Gas fire believed accident
BY JOSEPH KOHUT
A fire and possible explosion at a Susquehanna County gas compressor station late Tuesday night remain under investigation but is thought to be an accident, a state police fire marshal said.
At 11 p.m., flames lit up a Williams Partners LP gas compressor station on Turnpike Road in Brooklyn Twp. None of the 11 workers on site were injured, but a possible blast and the flames caused moderate damage to the station. The facility’s automatic safety devices functioned properly and stemmed the flow of gas to the compressor station.
The fire was out by 12:30 a.m., Williams reported to the state Department of Environmental Protection. The exact cause remains under investigation by a state police fire marshal.
At the scene Wednesday afternoon, Williams spokeswoman Chris Staffel said the station was in the commissioning phase.
A sensor in the compressor building detected fire in a 4,000 horsepower compressor and the building went into emergency shutdown by isolating incoming and outgoing lines along with the facility’s two other compressor units, the DEP said in a report.
Initial reports said it was an explosion, but DEP said Williams could not confirm all the details. However, bulging walls in the building indicated there may have been an explosion.
DEP air quality engineer/emergency response team member Shailesh Patel discussed specific air quality issues with Williams Site Operations Manager Mike Dickinson and recommended an air quality program follow up.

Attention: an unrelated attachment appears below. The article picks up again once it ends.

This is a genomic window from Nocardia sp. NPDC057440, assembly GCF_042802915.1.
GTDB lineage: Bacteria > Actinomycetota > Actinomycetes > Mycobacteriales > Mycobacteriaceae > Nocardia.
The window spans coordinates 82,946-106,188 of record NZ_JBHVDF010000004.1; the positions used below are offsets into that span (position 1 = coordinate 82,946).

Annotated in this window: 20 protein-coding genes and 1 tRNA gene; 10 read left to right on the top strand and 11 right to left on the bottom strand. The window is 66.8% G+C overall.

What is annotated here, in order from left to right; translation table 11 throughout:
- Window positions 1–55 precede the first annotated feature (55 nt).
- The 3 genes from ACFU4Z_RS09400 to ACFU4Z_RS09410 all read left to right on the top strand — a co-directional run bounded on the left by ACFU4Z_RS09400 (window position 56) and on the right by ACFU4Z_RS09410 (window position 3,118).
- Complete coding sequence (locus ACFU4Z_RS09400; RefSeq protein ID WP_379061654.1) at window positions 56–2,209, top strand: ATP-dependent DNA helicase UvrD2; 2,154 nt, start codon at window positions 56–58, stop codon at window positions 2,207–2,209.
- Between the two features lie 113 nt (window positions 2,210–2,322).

Williams told DEP the station was in total shutdown “and would remain that way at the present time until operations could resume safely.”
The fire late Tuesday was the second at a Williams compressor station in the county in 14 months. An explosion at the Lathrop compressor station in Springville Twp. in March 2012 blew a hole in the roof of the complex. The same set of emergency procedures kicked in and staunched the gas flow into and out of the station.
No one was injured in that blast, which was caused by worker error, and Williams was not fined by DEP because the incident did not violate the station’s air quality permits or federal pollution laws, the DEP reported in April. About 1 ton of methane was released in that blast, clocking in below the greenhouse gas threshold that would have required them to seek a permit used by bigger facilities.
(Staff writer Staci Wilson contributed to this report.)